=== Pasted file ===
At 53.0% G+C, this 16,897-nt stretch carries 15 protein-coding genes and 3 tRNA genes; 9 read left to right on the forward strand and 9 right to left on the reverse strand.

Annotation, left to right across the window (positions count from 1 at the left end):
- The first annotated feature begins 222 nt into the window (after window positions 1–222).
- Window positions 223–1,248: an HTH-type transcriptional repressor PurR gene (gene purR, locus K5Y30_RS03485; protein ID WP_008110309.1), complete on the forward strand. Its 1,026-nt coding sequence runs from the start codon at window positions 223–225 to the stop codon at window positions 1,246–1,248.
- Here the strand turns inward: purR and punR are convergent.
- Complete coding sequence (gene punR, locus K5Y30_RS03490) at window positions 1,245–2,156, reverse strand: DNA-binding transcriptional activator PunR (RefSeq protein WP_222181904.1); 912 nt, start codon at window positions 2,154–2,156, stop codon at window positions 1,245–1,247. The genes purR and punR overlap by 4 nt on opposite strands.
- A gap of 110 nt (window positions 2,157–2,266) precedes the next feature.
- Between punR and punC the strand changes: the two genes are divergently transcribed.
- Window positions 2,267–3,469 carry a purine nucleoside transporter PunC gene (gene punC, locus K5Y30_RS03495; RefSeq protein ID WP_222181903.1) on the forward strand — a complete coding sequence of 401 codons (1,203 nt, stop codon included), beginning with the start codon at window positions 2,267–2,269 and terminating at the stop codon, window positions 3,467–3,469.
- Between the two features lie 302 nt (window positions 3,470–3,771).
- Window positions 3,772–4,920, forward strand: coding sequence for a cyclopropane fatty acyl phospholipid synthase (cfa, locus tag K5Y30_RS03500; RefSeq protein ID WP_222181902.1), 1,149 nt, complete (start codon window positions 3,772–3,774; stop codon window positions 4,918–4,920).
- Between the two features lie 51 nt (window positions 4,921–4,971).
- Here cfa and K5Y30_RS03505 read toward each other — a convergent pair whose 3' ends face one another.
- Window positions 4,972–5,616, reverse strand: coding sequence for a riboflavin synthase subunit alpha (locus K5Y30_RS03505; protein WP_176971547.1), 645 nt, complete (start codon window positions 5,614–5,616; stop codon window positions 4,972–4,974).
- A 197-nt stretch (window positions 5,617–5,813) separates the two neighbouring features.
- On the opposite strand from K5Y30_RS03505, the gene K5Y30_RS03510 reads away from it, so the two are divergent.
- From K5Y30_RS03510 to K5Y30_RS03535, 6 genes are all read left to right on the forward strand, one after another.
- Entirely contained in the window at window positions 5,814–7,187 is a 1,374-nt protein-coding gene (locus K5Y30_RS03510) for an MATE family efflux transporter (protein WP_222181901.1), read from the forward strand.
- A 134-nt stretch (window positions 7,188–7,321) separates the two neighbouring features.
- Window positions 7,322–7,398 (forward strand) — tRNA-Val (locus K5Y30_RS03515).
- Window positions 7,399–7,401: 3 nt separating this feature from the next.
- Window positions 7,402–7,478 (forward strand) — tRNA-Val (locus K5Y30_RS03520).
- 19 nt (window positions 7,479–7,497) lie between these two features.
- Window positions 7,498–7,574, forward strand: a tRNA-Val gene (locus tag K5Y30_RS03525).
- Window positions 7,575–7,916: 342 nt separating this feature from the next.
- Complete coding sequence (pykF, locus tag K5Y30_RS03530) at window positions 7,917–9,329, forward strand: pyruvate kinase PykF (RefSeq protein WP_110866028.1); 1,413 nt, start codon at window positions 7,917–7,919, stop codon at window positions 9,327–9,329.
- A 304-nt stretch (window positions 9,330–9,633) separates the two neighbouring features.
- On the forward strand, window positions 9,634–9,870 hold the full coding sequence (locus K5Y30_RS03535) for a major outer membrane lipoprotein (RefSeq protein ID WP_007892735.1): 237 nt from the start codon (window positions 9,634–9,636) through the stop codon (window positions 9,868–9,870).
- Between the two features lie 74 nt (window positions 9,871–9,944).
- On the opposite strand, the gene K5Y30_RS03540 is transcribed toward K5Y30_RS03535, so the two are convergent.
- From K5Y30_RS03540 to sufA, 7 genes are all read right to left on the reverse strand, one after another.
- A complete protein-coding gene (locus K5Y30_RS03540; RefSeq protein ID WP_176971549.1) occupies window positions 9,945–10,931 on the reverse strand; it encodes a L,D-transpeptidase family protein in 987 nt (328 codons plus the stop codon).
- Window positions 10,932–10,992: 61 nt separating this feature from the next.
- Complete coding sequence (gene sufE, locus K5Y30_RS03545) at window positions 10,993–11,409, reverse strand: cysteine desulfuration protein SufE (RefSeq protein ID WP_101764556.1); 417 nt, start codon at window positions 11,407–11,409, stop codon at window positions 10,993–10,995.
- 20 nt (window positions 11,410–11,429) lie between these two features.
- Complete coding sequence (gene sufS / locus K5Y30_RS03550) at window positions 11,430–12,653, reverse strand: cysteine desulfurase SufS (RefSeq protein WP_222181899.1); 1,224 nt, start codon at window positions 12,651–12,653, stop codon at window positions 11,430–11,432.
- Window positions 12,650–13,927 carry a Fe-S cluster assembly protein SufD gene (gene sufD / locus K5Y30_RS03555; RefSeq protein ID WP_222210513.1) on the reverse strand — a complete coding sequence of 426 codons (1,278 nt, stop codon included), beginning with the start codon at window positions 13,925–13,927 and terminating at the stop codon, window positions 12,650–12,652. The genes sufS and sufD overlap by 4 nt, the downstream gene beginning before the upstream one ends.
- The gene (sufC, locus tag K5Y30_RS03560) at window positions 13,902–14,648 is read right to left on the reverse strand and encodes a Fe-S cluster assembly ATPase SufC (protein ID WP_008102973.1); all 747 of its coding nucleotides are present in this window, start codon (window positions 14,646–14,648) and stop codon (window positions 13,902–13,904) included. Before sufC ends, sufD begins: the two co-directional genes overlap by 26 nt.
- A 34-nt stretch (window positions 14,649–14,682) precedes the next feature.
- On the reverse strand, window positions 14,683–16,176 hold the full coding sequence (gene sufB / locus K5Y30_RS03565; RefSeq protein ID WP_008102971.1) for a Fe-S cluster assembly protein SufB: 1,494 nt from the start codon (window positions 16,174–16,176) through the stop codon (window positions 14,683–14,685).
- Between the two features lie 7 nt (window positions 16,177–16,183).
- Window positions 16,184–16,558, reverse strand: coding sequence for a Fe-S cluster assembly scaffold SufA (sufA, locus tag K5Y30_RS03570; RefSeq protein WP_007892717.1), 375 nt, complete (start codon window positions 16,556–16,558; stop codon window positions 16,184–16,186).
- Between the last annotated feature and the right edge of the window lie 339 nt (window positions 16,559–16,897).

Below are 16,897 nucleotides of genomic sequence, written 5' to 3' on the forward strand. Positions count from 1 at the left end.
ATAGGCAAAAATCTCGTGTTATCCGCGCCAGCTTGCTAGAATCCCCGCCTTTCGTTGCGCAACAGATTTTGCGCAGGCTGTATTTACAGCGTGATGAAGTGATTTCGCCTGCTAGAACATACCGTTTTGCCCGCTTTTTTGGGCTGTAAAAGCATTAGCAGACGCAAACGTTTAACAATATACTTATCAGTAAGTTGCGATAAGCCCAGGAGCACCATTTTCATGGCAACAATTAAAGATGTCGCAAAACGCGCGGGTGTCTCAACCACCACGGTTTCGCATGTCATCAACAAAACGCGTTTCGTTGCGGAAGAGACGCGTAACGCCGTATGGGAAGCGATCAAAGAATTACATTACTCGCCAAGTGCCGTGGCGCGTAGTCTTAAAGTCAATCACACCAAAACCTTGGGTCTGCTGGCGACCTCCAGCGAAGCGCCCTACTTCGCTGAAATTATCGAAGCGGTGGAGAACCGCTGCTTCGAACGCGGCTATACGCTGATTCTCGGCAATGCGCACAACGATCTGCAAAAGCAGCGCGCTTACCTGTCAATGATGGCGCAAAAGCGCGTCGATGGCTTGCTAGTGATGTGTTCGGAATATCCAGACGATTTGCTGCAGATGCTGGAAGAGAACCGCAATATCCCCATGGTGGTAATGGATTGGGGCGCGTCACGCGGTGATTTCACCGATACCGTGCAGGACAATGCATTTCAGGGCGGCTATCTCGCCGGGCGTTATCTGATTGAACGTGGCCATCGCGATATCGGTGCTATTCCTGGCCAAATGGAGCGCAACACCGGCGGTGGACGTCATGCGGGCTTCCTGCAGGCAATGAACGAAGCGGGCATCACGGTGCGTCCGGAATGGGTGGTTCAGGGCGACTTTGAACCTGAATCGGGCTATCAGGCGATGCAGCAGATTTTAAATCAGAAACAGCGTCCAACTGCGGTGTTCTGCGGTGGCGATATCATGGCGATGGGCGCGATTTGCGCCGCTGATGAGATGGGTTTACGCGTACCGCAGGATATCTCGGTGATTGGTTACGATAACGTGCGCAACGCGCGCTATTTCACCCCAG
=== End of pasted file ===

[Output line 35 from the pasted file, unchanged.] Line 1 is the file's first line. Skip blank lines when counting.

- 20 nt (window positions 11,410–11,429) lie between these two features.